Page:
In general, Phobos targets a broader range of organizations, including smaller businesses and public institutions like hospitals and schools. Though there has been no Phobos victims publicly identified, the joint CISA and FBI advisory specifically call out the following sectors:

  • Education: With limited budgets and complex networks, educational institutions, especially elementary and secondary schools, often have less mature security programs and unmanaged systems.
  • Local Government: Specifically, municipal and county governments and emergency services – all of which are called out in the joint advisory. Like education organizations, tight budgets, limited staffing, and sometimes widely distributed or decentralized IT infrastructure expands the attack surface for these organizations while making it harder to secure them.
  • Public Healthcare: Unlike private healthcare entities in the U.S., public healthcare organizations are plagued with the same resource issues as education and local government. Moreover, the value of sensitive patient data and the disruption of critical services increase an attacker’s leverage to ensure a ransom payment is made.

They also note that other critical infrastructure sectors have also been targeted, stating that several millions of dollars have been paid to Phobos since its inception.

These target sectors align with initial access vectors that are less sophisticated or manual, such as social engineering. Phobos users can easily scan the internet for unsecured RDP and unpatched systems and deploy the ransomware without much effort. In comparison, leveraging highly manual or personalized tactics such as social engineering to gain access to multifactor-protected Administrator accounts takes much more time and a more sophisticated hacker profile.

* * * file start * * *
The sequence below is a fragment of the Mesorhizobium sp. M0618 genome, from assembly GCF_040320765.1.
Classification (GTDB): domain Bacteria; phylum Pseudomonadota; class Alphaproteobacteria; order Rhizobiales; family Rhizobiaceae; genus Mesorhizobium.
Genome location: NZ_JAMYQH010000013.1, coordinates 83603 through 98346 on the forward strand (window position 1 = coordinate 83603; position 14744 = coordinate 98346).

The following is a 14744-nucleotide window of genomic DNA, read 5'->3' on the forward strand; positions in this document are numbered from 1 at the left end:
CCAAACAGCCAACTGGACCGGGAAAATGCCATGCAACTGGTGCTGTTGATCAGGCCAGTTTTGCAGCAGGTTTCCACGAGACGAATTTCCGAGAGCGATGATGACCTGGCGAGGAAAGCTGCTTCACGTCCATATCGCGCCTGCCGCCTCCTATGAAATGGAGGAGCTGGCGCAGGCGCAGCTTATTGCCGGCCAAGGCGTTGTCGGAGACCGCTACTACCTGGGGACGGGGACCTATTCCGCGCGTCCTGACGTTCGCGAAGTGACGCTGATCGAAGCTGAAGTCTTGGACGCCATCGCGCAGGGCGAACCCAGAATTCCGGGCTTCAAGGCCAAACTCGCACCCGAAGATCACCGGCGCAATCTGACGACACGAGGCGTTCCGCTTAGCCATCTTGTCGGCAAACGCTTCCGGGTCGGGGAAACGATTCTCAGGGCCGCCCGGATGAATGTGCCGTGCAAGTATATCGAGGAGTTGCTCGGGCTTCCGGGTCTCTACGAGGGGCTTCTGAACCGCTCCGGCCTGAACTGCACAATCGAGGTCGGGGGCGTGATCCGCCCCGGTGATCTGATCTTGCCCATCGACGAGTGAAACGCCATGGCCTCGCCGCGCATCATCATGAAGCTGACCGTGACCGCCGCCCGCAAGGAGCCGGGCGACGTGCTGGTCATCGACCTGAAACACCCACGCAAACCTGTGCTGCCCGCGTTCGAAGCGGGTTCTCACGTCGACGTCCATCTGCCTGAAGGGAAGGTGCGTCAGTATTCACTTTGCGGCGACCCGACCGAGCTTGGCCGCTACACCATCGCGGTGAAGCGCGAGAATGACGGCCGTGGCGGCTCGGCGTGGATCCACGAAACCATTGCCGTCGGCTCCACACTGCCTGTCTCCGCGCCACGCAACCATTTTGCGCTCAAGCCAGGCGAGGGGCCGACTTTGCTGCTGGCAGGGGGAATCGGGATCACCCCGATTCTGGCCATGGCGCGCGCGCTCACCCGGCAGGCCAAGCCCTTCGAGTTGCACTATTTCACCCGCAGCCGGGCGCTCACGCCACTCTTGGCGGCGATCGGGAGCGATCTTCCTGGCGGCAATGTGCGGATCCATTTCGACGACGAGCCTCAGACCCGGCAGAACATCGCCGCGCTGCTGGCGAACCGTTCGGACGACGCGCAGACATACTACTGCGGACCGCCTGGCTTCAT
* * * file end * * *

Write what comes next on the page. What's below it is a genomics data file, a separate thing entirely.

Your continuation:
Protect Yourself Against Phobos

Given the initial access vectors are typically unsecured RDP or vulnerabilities, organizations should assess their cyber hygiene and patch or remediate any security issues they find. RDP may be necessary, but improving the security controls around RDP is critical.

Additionally, the joint advisory emphasizes layered defenses and proactive security measures. We’d highly recommend implementing the following actions immediately:

  • Patch systems: Phobos operators are known to exploit endpoints using unpatched OS and software bugs. By staying on top of patches and software updates, you can make it more difficult for ransomware to enter through these common weak points.
  • Prioritize vulnerability remediation: Rapidly identify and remediate vulnerabilities, such as updating configurations to make them more secure and disabling unused ports or protocols, including ones that can be identified from the public-facing internet.
  • Harden RDP: Enforce multi-factor authentication and restrict access to only necessary employees.
  • Segment networks: Contain lateral movement by limiting the free flow of traffic among different systems.
  • Keep offline backups: Maintain isolated backups to facilitate a smoother recovery process.

Syxsense: Your Partner Against Evolving Threats

Can you be 100% certain that RDP is properly secured for your organization? Do you know if your OS and applications are up to date on their patching? Can you identify all the vulnerabilities on your assets?

If your answer is no to any of these questions, take a look at Syxsense and find out how we can help you better protect your organization against RaaS gangs like Phobos.

Syxsense provides a powerful platform for IT and security operations teams to pinpoint vulnerabilities and automate remediation. With Syxsense, you can stay ahead of Phobos and other ransomware actors seeking to exploit security weaknesses and other exposures. Schedule a demo to learn more.